Alaa Muhrez’s Experience of Discrimination in Working Life
First Alaa Muhrez and her husband moved to a village near Leipzig, then they moved to Berlin. Alaa describes experiences of discrimination that she…
I first learned German at the Hartnackschule, then I enrolled at the Humboldt-University as a guest student and to learn German. There I did C1. Then I did an internship in the controlling department, where I learned a lot, and then I found a job as a tax consultant. I found the positions on my own, via Facebook.
We had a consultation with a Job Center employee. Every Job Center employee wanted to paint our future without our decision. He believed that he knew everything and that we were refugees who knew nothing. I said that I wanted to take a course in accounting because I knew my area, but he said: ‘No, you should take a measure. Each action takes six months, using Word and Excel. If I know Word and Excel and all the Windows programs, why should I wait? The teachers showed me: ‘You can close the window here. I wasn’t there, but my girlfriend told me that she just went for a walk to make the time go faster. I studied at the university in Syria. Then I got a DAAD scholarship for a C1 German course, although the Job Center told me that we should work, not study. But I wanted to study. I would like to do a dual study, work and study at the same time.
I have a very bad feeling about the Job Center. […]. It is really a difficult feeling when you work for little money from someone else. I think that it is also unpleasant for Germans. When you go to the Job Center, people think that you don’t want to work at all. But for us as refugees, these were only steps. That’s why my husband immediately looked for work in a bakery or somewhere else so that he wouldn’t depend on the Job Center. The first employee was quite nice, but the second one just wanted to cause us stress. I was looking for several things so that I could develop and find a better job, but he just said: ‘This job is good, that’s enough’. But with tax consultants there is no development. And I think at my age I need new experiences. That was great at Telekom, there was new information every minute. But with tax consultants you can’t raise your head because you have to work all the time, but there’s no team spirit. I also worked as an accountant in Syria and Egypt, but it was a bit more interesting than in Germany. In Germany it was drier work.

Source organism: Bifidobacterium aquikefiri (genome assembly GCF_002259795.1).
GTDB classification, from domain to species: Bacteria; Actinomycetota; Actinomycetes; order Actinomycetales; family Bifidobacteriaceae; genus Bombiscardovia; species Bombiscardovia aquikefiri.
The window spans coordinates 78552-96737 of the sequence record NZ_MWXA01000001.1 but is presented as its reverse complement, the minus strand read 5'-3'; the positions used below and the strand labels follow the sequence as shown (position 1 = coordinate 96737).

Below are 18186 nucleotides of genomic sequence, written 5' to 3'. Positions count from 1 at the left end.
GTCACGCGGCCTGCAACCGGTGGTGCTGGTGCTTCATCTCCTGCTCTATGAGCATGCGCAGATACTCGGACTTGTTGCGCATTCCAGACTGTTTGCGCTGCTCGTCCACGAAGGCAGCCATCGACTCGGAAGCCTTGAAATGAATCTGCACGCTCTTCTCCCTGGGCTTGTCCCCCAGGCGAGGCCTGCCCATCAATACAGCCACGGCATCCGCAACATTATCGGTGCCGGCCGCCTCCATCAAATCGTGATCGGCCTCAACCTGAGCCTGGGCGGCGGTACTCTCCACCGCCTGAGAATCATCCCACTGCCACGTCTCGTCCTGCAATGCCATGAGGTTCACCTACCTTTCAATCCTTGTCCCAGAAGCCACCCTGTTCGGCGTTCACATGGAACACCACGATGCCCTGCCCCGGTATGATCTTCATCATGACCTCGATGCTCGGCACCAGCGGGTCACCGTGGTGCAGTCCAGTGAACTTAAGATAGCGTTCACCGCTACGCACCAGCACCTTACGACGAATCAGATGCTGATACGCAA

But I think that also depends on me. I was more active. With the escape experience, a bit of my personality went away. Everything is normal for me, nothing is happy or something.
And it also depends on the weather: In Syria and Egypt the sun always shines, and here it is cold and dark when you go to work early in the morning.
In the wake of the crisis in Syria, Alaa Muhrez and her husband fled to Egypt after 2013. After the installation of the new president in Egypt, the problems for fugitives increased there. It became more and more difficult to find work, so Alaa and her husband decided to go to Germany. From Egypt to Italy she and her husband went by a small boat with 400 other people on it. They changed the boat several times. “If you got up, you couldn’t sit down again,” explains Alaa, that’s how crowded it was. After the dangerous journey, they arrived in Catania, Sicily. There their personal details were recorded. They knew that it could be difficult to apply for a residence permit in Italy to continue their journey, so they did not wait for their papers to be received.
They arrived in Austria by plane and from there to Munich. From Munich they were brought to Leipzig, and they were assigned an apartment in a nearby village. Alaa reports several incidents of discrimination she had to experience there. After more than a year, they came to Berlin, where after some time they found an apartment and work.
Alaa tells of her discomfort in contact with the Job Centers, which wanted to get her a job as quickly as possible and denied her further training even though she wanted to develop professionally. She says that working in Germany is more difficult for her than in Syria, and adds: “But I think that depends on me. I was more active. With the experience of escape, a little bit of my personality went away. Everything is normal for me, nothing is happy or something.”
The interview with Alaa Muhrez was conducted by We Refugees Archive in Berlin on June 30, 2020.